Hoyt, C. L., Simon, S., & Innella, A. (2011). Taking a turn toward the masculine: The impact of mortality salience on implicit leadership theories. Basic and Applied Social Psychology, 33, 374-381.
Hoyt, C. & Simon, S. (2011). Female leader role models: Injurious or inspiring? Psychology of Women Quarterly, 35, 143-157.
Hoyt, C. L. & Price, T., & Emrick, A. (2010). Leadership and the more-important-than-average effect: Overestimation of group goals and the justification of unethical behavior. Leadership, 6(4), 391-407.
Hoyt, C., Johnson, S., Murphy, S., & Skinnell, K. (2010). The impact of blatant stereotype activation and group sex-composition on female leaders. Leadership Quarterly, 21, 716-732.
Hoyt, C. L. (2010). Women, men, and leadership: Exploring the gender gap at the top. Social and Personality Psychology Compass, 4, 484-498.
Burnette, J., Pollack, J. & Hoyt, C. (2010). Individual differences in implicit theories of leadership ability and self-efficacy: Predicting responses to stereotype threat. Journal of Leadership Studies, 3, 46-56.
Hoyt, C., & Blascovich, J. (2010). The role of self-efficacy and stereotype activation on cardiovascular, behavioral and self-report responses in the leadership domain. Leadership Quarterly, 21, 89-103.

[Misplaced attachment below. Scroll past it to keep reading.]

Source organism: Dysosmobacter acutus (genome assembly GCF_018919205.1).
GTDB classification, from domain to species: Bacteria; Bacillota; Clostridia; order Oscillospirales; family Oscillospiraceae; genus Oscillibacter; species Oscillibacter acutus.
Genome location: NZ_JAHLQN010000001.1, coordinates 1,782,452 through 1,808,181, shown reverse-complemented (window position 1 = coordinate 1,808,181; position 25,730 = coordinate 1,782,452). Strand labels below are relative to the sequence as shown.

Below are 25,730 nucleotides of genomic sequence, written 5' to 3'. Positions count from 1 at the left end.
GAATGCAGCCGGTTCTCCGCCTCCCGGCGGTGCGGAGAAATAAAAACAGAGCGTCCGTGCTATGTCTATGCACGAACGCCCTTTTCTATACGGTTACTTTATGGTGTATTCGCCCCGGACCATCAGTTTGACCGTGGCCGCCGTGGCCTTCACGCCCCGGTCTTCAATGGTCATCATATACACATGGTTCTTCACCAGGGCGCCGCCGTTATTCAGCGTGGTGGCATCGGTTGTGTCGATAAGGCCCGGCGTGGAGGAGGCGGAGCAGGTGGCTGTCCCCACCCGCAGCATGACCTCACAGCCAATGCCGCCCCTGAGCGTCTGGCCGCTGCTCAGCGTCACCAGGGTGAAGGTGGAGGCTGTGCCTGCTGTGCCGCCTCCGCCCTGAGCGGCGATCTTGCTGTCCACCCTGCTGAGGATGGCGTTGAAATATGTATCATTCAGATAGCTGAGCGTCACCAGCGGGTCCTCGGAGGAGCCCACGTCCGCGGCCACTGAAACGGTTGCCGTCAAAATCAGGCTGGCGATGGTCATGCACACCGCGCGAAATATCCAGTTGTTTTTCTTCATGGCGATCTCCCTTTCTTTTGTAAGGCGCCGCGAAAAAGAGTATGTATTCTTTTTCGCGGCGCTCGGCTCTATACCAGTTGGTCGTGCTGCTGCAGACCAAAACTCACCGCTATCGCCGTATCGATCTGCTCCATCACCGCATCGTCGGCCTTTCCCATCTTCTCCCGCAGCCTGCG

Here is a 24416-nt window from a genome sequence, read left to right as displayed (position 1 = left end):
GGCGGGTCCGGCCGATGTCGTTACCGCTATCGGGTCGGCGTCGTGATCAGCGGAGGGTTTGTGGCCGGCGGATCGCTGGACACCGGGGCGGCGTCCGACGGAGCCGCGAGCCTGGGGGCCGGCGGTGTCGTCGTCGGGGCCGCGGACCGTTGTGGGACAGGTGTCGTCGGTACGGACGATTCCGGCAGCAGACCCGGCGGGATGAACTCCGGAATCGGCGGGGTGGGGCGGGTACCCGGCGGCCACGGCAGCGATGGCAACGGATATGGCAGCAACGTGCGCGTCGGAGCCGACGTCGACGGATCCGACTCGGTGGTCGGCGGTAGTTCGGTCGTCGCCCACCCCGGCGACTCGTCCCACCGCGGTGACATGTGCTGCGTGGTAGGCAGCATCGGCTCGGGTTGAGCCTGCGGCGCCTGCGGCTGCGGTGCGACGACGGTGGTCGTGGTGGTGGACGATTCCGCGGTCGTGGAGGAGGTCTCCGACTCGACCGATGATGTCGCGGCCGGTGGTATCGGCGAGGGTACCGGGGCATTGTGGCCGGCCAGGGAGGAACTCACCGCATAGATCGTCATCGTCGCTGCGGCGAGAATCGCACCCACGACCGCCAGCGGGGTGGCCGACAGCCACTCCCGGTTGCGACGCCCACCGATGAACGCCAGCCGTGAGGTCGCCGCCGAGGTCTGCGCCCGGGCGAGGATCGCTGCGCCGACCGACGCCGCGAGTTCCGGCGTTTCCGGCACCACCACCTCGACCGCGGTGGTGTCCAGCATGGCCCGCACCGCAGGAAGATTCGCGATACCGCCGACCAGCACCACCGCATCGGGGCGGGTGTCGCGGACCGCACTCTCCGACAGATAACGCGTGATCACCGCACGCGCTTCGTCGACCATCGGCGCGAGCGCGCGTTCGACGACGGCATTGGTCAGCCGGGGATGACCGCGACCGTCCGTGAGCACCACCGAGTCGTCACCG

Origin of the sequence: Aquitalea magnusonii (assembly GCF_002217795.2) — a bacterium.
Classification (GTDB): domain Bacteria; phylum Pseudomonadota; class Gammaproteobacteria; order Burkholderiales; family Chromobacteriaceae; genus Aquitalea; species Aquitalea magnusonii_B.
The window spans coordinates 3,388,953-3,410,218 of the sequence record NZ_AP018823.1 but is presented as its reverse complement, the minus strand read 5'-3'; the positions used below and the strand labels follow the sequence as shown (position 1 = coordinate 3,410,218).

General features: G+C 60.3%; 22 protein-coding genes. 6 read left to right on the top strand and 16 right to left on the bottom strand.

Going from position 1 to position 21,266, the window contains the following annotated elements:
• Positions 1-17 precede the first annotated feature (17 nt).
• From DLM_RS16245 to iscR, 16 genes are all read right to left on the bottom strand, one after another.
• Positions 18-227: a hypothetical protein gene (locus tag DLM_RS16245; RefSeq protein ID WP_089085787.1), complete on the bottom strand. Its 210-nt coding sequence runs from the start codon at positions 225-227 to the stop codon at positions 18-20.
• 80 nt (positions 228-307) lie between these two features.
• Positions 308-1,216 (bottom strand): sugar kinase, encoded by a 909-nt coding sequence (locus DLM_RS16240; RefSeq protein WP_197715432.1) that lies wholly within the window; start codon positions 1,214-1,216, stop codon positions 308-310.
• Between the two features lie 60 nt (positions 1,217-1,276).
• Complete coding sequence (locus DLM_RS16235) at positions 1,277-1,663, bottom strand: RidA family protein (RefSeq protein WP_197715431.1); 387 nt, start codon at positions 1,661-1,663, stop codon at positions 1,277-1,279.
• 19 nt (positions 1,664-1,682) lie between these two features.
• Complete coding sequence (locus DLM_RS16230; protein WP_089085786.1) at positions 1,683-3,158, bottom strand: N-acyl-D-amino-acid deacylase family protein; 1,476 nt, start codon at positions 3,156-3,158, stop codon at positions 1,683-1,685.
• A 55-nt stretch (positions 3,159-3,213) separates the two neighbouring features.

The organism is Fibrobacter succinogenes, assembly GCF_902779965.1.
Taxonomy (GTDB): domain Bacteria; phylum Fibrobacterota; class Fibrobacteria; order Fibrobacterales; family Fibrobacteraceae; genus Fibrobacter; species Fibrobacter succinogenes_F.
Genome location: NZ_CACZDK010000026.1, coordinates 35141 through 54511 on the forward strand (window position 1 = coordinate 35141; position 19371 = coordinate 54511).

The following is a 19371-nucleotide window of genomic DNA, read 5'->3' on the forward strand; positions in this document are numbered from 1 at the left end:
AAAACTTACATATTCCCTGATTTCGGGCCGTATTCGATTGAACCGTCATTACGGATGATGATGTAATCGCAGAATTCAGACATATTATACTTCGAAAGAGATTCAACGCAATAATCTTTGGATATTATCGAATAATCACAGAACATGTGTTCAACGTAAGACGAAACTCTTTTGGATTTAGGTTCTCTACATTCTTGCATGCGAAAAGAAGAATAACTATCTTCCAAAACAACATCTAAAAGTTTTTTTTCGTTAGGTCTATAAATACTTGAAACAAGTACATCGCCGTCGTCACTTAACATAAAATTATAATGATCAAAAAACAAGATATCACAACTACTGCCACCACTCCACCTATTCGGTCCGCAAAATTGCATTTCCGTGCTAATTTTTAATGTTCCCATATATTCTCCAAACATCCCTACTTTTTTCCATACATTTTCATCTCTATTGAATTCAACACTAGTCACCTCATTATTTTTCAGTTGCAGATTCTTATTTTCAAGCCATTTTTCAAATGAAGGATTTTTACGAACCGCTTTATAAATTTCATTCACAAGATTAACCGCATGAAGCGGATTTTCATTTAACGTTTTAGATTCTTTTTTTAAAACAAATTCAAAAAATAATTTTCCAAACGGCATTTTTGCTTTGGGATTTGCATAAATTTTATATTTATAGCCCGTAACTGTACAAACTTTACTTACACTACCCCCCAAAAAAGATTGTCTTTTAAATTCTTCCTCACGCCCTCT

Simon, S., & Hoyt, C. (2008). Understanding the gender gap in support for a woman for president. Analyses of Social Issues and Public Policy (ASAP), 8, 157-181.
Hoyt, C. L., & Goethals, A. (in press). Introduction. In G. Goethals, C. Hoyt, & K. Christensen (Eds.) Women and Leadership: History, Theories, and Case Studies. Berkshire Publishing.
Burnette, J. L., Hoyt, C. L., & Orvidas, K. (in press). Mindsets of body weight. In C. Zedelius and J. Schooler (Eds.) Lay Theories. Springer.
Hoyt, C. (2015). Social identities and leadership: The case of gender. In G. Goethals, S. Alison, R. Kramer, & D. Messick’s Conceptions of Leadership: Enduring Ideas and Emerging Insights (pp. 71-91). New York, NY: Palgrave Macmillan.
Hoyt, C. L., & Simon, S. (2015). Women and leadership. In P. Northouse’s Leadership: Theory and practice, 7th edition. Thousand Oaks, CA: Sage.
Hoyt, C. L. (2013). Leadership within virtual contexts. In Amichai-Hamburger, Y. (Ed.), The social net: Human behavior in cyberspace (2nd edition). New York, NY: Oxford University Press.
Hoyt, C. & Johnson, S. (2011). Gender and leadership development: A case of female leaders. In S. Murphy’s (Ed.) Building the Next Generation of Leaders (pp. 205-228). Jossey Bass.
Surprising psychology can make the country healthier (Scientific American)
Tue., Jun. 10, 2014
Psychological consequences of calling obesity a disease (NPR)
Tue., Apr. 22, 2014
To be or not to be? Should obesity be a disease? (The Psych Report)
Sun., Mar. 23, 2014
Should obesity be a 'diseae'? (New York Times)
Tue., Feb. 25, 2014
Why women make better money managers
Fri., Jan. 17, 2014
In leadership, mindsets matter (The New York Times)
Thu., Nov. 7, 2013
New York Times highlights research by Crystal Hoyt and Stefanie Simon, '07
Mon., Aug. 12, 2013
Professor's research on role models discussed in Psychology Today
Tue., Feb. 14, 2012
Stereotypes and Discrimination
Complex social issues